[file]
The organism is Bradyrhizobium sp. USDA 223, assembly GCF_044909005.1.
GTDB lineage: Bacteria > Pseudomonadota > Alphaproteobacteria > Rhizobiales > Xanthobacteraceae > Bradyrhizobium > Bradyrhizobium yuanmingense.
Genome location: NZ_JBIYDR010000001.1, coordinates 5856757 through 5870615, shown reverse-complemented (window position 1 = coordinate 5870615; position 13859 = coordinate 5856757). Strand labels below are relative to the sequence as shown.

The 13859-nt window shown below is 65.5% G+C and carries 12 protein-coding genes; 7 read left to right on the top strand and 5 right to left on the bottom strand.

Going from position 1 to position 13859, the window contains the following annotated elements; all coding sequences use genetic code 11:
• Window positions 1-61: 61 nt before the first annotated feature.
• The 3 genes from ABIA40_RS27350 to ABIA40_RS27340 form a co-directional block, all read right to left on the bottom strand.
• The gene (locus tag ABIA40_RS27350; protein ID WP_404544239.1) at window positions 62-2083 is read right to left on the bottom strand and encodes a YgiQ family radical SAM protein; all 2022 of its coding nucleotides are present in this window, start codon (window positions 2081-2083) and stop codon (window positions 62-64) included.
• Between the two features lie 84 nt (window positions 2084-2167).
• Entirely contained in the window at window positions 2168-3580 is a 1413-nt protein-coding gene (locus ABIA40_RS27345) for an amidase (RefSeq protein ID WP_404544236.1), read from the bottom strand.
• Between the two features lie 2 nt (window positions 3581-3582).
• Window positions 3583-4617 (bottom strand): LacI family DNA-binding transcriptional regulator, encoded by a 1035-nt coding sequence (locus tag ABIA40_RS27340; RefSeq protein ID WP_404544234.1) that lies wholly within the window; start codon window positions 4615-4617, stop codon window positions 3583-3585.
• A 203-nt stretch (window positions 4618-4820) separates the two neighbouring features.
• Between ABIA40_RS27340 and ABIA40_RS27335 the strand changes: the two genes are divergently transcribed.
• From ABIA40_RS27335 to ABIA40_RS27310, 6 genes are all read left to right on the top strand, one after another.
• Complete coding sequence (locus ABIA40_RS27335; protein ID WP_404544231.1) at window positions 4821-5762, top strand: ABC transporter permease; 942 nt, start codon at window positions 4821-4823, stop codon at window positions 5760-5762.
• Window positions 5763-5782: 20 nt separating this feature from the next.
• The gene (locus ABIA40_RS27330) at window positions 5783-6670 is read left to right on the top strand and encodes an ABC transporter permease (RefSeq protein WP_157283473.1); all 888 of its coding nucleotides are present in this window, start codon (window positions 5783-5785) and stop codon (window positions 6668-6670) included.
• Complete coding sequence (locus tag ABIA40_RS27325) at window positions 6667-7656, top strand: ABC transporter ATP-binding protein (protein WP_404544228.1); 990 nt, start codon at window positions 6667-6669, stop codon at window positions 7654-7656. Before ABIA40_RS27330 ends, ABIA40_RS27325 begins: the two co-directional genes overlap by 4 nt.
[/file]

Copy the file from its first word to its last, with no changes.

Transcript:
The organism is Bradyrhizobium sp. USDA 223, assembly GCF_044909005.1.
GTDB lineage: Bacteria > Pseudomonadota > Alphaproteobacteria > Rhizobiales > Xanthobacteraceae > Bradyrhizobium > Bradyrhizobium yuanmingense.
Genome location: NZ_JBIYDR010000001.1, coordinates 5856757 through 5870615, shown reverse-complemented (window position 1 = coordinate 5870615; position 13859 = coordinate 5856757). Strand labels below are relative to the sequence as shown.

The 13859-nt window shown below is 65.5% G+C and carries 12 protein-coding genes; 7 read left to right on the top strand and 5 right to left on the bottom strand.

Going from position 1 to position 13859, the window contains the following annotated elements; all coding sequences use genetic code 11:
• Window positions 1-61: 61 nt before the first annotated feature.
• The 3 genes from ABIA40_RS27350 to ABIA40_RS27340 form a co-directional block, all read right to left on the bottom strand.
• The gene (locus tag ABIA40_RS27350; protein ID WP_404544239.1) at window positions 62-2083 is read right to left on the bottom strand and encodes a YgiQ family radical SAM protein; all 2022 of its coding nucleotides are present in this window, start codon (window positions 2081-2083) and stop codon (window positions 62-64) included.
• Between the two features lie 84 nt (window positions 2084-2167).
• Entirely contained in the window at window positions 2168-3580 is a 1413-nt protein-coding gene (locus ABIA40_RS27345) for an amidase (RefSeq protein ID WP_404544236.1), read from the bottom strand.
• Between the two features lie 2 nt (window positions 3581-3582).
• Window positions 3583-4617 (bottom strand): LacI family DNA-binding transcriptional regulator, encoded by a 1035-nt coding sequence (locus tag ABIA40_RS27340; RefSeq protein ID WP_404544234.1) that lies wholly within the window; start codon window positions 4615-4617, stop codon window positions 3583-3585.
• A 203-nt stretch (window positions 4618-4820) separates the two neighbouring features.
• Between ABIA40_RS27340 and ABIA40_RS27335 the strand changes: the two genes are divergently transcribed.
• From ABIA40_RS27335 to ABIA40_RS27310, 6 genes are all read left to right on the top strand, one after another.
• Complete coding sequence (locus ABIA40_RS27335; protein ID WP_404544231.1) at window positions 4821-5762, top strand: ABC transporter permease; 942 nt, start codon at window positions 4821-4823, stop codon at window positions 5760-5762.
• Window positions 5763-5782: 20 nt separating this feature from the next.
• The gene (locus ABIA40_RS27330) at window positions 5783-6670 is read left to right on the top strand and encodes an ABC transporter permease (RefSeq protein WP_157283473.1); all 888 of its coding nucleotides are present in this window, start codon (window positions 5783-5785) and stop codon (window positions 6668-6670) included.
• Complete coding sequence (locus tag ABIA40_RS27325) at window positions 6667-7656, top strand: ABC transporter ATP-binding protein (protein WP_404544228.1); 990 nt, start codon at window positions 6667-6669, stop codon at window positions 7654-7656. Before ABIA40_RS27330 ends, ABIA40_RS27325 begins: the two co-directional genes overlap by 4 nt.